By Evie Andreou
THE arrival of Deep Purple on Friday in the north on a chartered aircraft with British Airways (BA) colours, has raised questions as to why a BA aircraft landed at Tymbou (Ercan) airport.
Since the breakaway regime in the north is recognised by no country other than Turkey, it is considered illegal to enter the island from a port not controlled by the Cyprus government.
The aircraft was apparently not operated by BA however, but by the Denmark-based SunAir which has a franchise agreement with BA since 1996 allowing it to fly with BA’s colours.
A statement from BA concerning the aircraft’s landing in Ercan said: “The aircraft is owned and operated by SunAir which is a British Airways franchise. This is a charter flight which is not operating on behalf of British Airways.”
The foreign ministry said on Saturday it would investigate whether the plane flew in directly from London since that would be illegal, and that they would also lodge a complaint with SunAir for landing in Tymbou.
Meanwhile, the Near East University (NEU) countered Greek Cypriot arguments as to why the band should not perform in the north. With the title ‘Answer to Greek Cypriots with an Ottoman style slap’ – Haber Kibris news portal said that the Near East University answered what it called Greek Cypriot’s ‘propaganda’ claims that Deep Purple would give a concert in lands stolen from Greek Cypriots, with an Ottoman Turkish title deed.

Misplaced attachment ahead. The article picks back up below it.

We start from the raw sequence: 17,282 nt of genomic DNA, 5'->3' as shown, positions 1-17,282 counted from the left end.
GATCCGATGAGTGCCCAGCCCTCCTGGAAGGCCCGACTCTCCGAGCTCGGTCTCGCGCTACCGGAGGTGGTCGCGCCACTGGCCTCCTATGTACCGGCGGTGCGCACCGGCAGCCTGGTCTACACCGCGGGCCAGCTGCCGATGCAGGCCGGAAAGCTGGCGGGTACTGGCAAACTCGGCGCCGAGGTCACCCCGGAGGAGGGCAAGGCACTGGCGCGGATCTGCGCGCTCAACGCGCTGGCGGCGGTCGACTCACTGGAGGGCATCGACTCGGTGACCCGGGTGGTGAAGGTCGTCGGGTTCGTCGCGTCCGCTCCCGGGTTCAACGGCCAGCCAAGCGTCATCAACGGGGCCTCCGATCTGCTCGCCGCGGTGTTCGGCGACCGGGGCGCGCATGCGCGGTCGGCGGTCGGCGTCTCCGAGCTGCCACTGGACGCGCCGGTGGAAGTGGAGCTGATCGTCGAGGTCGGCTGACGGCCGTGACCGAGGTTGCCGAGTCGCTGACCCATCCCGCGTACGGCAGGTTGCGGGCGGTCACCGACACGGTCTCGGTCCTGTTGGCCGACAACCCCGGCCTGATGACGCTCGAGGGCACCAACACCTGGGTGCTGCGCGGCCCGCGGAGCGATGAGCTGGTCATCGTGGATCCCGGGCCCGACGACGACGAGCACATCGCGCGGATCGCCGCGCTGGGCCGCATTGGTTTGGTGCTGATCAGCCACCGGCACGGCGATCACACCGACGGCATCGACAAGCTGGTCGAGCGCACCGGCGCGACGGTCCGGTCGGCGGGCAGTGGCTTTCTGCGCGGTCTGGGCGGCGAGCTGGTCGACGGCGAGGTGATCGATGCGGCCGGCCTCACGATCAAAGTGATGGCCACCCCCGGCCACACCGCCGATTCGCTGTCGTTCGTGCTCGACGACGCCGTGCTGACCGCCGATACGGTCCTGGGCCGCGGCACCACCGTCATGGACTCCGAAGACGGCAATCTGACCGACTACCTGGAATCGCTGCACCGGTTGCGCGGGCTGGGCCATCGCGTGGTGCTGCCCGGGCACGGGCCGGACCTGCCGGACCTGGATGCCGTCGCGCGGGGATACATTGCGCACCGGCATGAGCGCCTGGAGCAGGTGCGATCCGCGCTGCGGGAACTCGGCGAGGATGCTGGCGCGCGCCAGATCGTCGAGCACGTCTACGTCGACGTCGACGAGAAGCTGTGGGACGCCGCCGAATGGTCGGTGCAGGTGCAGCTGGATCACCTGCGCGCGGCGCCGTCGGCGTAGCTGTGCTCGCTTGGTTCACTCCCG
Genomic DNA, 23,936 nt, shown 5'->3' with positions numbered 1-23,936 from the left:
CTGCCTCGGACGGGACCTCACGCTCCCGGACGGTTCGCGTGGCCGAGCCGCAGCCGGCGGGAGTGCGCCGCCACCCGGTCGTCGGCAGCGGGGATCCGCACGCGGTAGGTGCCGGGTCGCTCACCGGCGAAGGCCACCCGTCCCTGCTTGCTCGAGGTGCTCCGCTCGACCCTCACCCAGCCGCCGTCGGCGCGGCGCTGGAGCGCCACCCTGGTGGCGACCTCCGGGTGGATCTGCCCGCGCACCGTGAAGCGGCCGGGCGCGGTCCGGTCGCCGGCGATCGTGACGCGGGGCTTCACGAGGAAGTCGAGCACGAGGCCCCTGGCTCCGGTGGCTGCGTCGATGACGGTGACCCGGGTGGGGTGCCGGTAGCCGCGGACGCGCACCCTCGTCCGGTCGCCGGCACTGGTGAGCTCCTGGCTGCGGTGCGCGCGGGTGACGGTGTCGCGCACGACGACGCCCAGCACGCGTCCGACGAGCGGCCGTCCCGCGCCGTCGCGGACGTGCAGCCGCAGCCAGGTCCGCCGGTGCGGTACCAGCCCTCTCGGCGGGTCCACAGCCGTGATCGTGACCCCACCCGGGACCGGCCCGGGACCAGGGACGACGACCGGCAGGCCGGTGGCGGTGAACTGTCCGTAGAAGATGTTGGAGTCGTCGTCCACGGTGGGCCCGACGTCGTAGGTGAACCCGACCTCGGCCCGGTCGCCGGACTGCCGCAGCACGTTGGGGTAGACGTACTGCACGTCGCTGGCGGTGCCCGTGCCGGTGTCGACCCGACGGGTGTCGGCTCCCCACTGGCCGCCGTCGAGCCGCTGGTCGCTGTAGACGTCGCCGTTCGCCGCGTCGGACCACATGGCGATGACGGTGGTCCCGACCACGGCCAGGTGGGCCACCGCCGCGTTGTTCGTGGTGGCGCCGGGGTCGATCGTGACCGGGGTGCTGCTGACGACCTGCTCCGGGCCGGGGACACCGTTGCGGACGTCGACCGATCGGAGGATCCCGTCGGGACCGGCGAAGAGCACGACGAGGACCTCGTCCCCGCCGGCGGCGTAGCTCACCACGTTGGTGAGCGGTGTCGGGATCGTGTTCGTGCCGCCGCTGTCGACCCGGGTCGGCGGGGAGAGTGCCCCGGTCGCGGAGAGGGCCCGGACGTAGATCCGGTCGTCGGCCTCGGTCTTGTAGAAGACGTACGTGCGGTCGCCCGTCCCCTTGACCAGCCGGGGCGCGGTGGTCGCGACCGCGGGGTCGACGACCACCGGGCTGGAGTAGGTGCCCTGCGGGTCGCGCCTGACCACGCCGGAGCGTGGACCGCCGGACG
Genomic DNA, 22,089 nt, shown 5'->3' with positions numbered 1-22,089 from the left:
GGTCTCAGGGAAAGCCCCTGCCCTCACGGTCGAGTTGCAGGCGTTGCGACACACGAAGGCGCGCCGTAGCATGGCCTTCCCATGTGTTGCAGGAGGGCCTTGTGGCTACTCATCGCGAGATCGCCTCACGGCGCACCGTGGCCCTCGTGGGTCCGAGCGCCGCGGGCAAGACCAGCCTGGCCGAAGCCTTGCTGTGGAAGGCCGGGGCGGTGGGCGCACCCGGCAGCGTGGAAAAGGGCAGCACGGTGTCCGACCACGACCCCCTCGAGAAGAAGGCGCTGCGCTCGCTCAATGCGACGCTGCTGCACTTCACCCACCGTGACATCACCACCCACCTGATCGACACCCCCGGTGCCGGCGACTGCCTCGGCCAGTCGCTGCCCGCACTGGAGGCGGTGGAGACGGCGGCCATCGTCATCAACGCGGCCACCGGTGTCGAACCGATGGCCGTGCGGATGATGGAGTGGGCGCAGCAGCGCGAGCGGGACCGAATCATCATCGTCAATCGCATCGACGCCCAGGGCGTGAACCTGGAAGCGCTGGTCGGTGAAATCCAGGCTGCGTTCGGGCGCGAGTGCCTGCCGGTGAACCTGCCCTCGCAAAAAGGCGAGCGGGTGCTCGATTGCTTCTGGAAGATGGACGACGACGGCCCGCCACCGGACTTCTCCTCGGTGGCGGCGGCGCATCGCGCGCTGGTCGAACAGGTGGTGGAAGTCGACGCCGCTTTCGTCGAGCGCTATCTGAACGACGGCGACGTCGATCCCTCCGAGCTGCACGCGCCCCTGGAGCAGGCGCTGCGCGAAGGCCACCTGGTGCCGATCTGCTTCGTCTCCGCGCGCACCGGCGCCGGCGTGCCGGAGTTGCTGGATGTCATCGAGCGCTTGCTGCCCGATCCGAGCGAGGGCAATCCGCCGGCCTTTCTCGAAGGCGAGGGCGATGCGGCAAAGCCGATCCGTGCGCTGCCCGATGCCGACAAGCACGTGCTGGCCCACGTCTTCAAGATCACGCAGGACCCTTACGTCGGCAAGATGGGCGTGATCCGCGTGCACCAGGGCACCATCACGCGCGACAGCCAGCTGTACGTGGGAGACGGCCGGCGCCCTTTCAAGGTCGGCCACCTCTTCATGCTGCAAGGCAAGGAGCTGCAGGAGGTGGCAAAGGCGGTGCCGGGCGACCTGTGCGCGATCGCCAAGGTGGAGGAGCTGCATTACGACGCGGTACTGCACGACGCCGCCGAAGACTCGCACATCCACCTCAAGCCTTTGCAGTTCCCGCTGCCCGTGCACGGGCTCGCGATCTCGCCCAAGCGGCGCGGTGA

According to the article, they sent the band the Ottoman-era title deed proving the Turkish ownership of the land where the concert would take place.
Following the initial outcry over Deep Purple’s performance in the north, the band’s frontman, Ian Gillan, issued a statement in April defending its decision to perform in the north.
He said the group performed in many troubled regions and they had never been on one side or the other when it comes to performing music, and that the diplomatic and cultural side door was always open for art, entertainment and sport, no matter how frightening and confrontational all the rest of it was.
Despite the government’s attempt to stop the band from performing in the north three weeks ago by contacting Deep Purple’s agency, the concert took place on Saturday at Park Near East in the presence of 35,000 fans, among them Turkish Cypriot leader Dervis Eroglu.
In April, Eroglu had invited president Nicos Anastasiades to join him in the concert as a confidence building measure.
According to the Turkish Cypriot press, which called the concert “historic and unforgettable”, also present were representatives from eight embassies among them Hungary, Germany, FYROM and Russia, and members of UN peacekeeping force UNFICYP, The papers said many Greek Cypriots also attended.
NEU’s President of the Board of Trustees, İrfan Günsel, gave the band as a gift, some traditional Lefkara embroideries. The concert was organised to celebrate the Near East University’s 25th anniversary.